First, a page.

I think you'll only ever see this number significantly change (going from 0.92% to 1.0% is not significant, regardless of what Michael says) if existing pre-built manufacturers, or brand new ones (like System76) start shipping Linux with their systems. And of course, that's contingent on Linux being usable at all (and largely it isn't after the package manager bricks the install, which it usually does for apt and pacman). After the graphics stack is stabilized (full Wayland adoption, the Nvidia problem is solved) and we finally kill off system-bricking package managers like apt and pacman in favor of something more stable like nix, I can begin to imagine pre-builders shipping with Linux.
              The pre-installed OS myth among Linux fans just refuses to die

              Nope, that has never been the real issue and it has almost nothing to do with Linux being (very un)popular.

              The real issue is packaging and applications. In bug ridden broken malware infested Windows (all myths btw), you run an .exe and it. just. works.

              Wake me up when it's the case with Linux. In year 2122 maybe?

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              • #8
                Originally posted by birdie View Post

                The pre-installed OS myth among Linux fans just refuses to die

                Nope, that has never been the real issue and it has almost nothing to do with Linux being (very un)popular.

                The real issue is packaging and applications. In bug ridden broken malware infested Windows (all myths btw), you run an .exe and it. just. works.

                Wake me up when it's the case with Linux. In year 2122 maybe?
                The only hope I have left for Linux to take off on the desktop rests squarely on Valve's shoulders with the public release of SteamOS 3.0.
                If the average Steam-gamers find out that it provides a pleasent gaming experience OOTB, then maybe it could (very slowly) increase overall marketshare of Linux.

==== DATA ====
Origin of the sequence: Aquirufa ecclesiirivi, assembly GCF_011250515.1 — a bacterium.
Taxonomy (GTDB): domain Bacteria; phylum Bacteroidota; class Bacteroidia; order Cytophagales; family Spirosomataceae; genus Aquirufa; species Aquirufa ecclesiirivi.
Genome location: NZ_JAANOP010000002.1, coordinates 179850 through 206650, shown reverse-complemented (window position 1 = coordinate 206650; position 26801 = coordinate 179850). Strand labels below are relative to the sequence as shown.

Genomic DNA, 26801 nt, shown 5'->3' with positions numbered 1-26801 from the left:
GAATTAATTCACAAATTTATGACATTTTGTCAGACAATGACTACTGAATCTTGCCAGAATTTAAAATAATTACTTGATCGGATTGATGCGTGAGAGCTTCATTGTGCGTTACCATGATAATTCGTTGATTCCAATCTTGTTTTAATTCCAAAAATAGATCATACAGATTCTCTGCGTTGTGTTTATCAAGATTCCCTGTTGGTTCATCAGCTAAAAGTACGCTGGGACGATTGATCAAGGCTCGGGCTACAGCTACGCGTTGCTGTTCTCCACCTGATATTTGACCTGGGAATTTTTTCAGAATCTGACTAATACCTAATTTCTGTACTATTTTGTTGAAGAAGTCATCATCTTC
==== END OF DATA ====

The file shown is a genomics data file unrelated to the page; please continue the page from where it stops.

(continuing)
However, for that to happen they need to provide an easy means of switching to the performance governor on desktop PCs, else Windows gamers will quickly find out that Linux has even more stutters during gameplay, thanks to unimprovable schedutil.

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                • #9
                  Originally posted by birdie View Post

                  The pre-installed OS myth among Linux fans just refuses to die

                  Nope, that has never been the real issue and it has almost nothing to do with Linux being (very un)popular.

                  The real issue is packaging and applications. In bug ridden broken malware infested Windows (all myths btw), you run an .exe and it. just. works.

                  Wake me up when it's the case with Linux. In year 2122 maybe?
                  There's appimage, where you can run it just by one click.

                  Most websites provide Windows installer, not one click runnable exe, I think the same kind of Linux installer can be done if somebody wants to, auto invoking package managers to install stuff and install the app.

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                  • #10
                    Originally posted by Linuxxx View Post

                    The only hope I have left for Linux to take off on the desktop rests squarely on Valve's shoulders with the public release of SteamOS 3.0.
                    If the average Steam-gamers find out that it provides a pleasent gaming experience OOTB, then maybe it could (very slowly) increase overall marketshare of Linux.

                    However, for that to happen they need to provide an easy means of switching to the performance governor on desktop PCs, else Windows gamers will quickly find out that Linux has even more stutters during gameplay, thanks to unimprovable schedutil.
                    The OS of Steam Handheld is irrelevant and will not make Linux more or less popular because people just do not care. How many people around you know and understand what Android is? How many of them are aware that it contains the Linux kernel? 0.1%? Less than that? The same applies to this handheld.

                    If this handheld becomes really popular, of course Linux fans will use it as an opportunity to boast only it's effing stupid and has zero merit. How's the Linux kernel in Android improved desktop Linux overall? It hasn't.

                    Proton will surely get better and better at running Windows games - that's the only positive outcome only it's a very dubious one.

                    That will mean desktop Linux will get better at running alien software. Wow, great. Not at all. It's like celebrating how beautifully VirtualBox works under Linux.